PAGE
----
She said in the House, "What we've presented here are simply the facts. As you will have heard, at 6.43 a.m., Transpower issued a low residual notice to participants. At 1.02 p.m., Transpower issued a warning that there was insufficient generation offers for the evening peak. Another warning was issued at 5.07 p.m. At 6.40 p.m., Transpower issued a request for network companies in direct grid connections to then shed 1 percent. As I've said, despite all of those warnings, we had an issue where the Rankine at Huntly was not—was not—fired up. Clearly, we had capacity that was not utilised, despite Transpower's requests."

              • Andre

                'Rankine' as its cutely called

                Err, no it's not named Rankine. It's called a Rankine-cycle boiler because of thermodynamic cycle used to transfer the heat to the turbines. All four of the original Huntly units were Rankine cycle units, able to burn either gas or coal. But since they're such low efficiency compared to combined cycle units, it's kind of a waste to burn gas in them.

              • Ad

                Ministers aren't going to take over the spot market or the Transpower control rooms.

                You're misunderstanding operational from governance roles.

            • Sacha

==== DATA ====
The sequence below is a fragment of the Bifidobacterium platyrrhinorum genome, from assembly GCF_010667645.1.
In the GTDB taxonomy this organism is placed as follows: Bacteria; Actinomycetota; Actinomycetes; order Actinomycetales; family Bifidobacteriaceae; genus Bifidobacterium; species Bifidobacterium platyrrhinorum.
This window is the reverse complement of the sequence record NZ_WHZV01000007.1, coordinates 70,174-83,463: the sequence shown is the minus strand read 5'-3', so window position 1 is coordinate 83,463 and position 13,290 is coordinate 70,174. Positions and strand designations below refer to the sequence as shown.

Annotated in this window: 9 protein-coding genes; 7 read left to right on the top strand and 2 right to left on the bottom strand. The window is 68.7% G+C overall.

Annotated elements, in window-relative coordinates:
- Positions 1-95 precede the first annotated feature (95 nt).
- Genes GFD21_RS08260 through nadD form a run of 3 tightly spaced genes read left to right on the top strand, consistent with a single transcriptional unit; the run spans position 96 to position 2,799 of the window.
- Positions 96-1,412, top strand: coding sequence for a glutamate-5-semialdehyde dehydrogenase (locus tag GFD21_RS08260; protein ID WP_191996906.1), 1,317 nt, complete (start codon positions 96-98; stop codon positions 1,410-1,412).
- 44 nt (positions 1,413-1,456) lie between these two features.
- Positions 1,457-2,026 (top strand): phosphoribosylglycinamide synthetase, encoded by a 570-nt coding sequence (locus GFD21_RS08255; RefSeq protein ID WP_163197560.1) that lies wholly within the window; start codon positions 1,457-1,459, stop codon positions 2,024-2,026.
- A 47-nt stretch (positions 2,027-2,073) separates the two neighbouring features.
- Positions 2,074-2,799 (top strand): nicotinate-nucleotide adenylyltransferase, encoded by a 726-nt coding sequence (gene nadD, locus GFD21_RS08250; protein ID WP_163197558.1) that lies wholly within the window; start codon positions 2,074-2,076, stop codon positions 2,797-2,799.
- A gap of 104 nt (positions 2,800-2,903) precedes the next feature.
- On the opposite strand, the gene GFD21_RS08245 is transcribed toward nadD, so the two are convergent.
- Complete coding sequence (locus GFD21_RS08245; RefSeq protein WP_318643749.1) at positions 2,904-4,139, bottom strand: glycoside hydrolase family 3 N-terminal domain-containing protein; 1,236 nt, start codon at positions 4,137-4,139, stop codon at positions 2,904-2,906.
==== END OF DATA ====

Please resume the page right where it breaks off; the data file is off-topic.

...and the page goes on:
Andrew Little, by letting DHB's run regional vaccinations, has essentially stalled his own reforms.

              Backwards. Can only reach everyone locally through the current agencies when they have not been replaced yet. The Ministry had enough trouble getting just the booking system done. They still have a pandemic to manage. The separate 'transformation unit' in DPMC is continuing work on the big system changes.

      • ghostwhowalksnz 4.1.2

        I think she has been mis-informed. The hydro, geothermal and gas etc have to have reserve power on standby , ie not delivery to compensate for an unexpected event like a major power line or generator tripping.

        About 3-4 weeks ago Huntly itself 'tripped out' and that was something like 400MW gone in an instant . Luckily it was 5:30 in the morning. Would have been some not so hot showers that morning as system adjusted.

  5. David 6

    A very well reasoned and argue piece Ad. Thanks for putting this up.

  6. Michael Delceg 7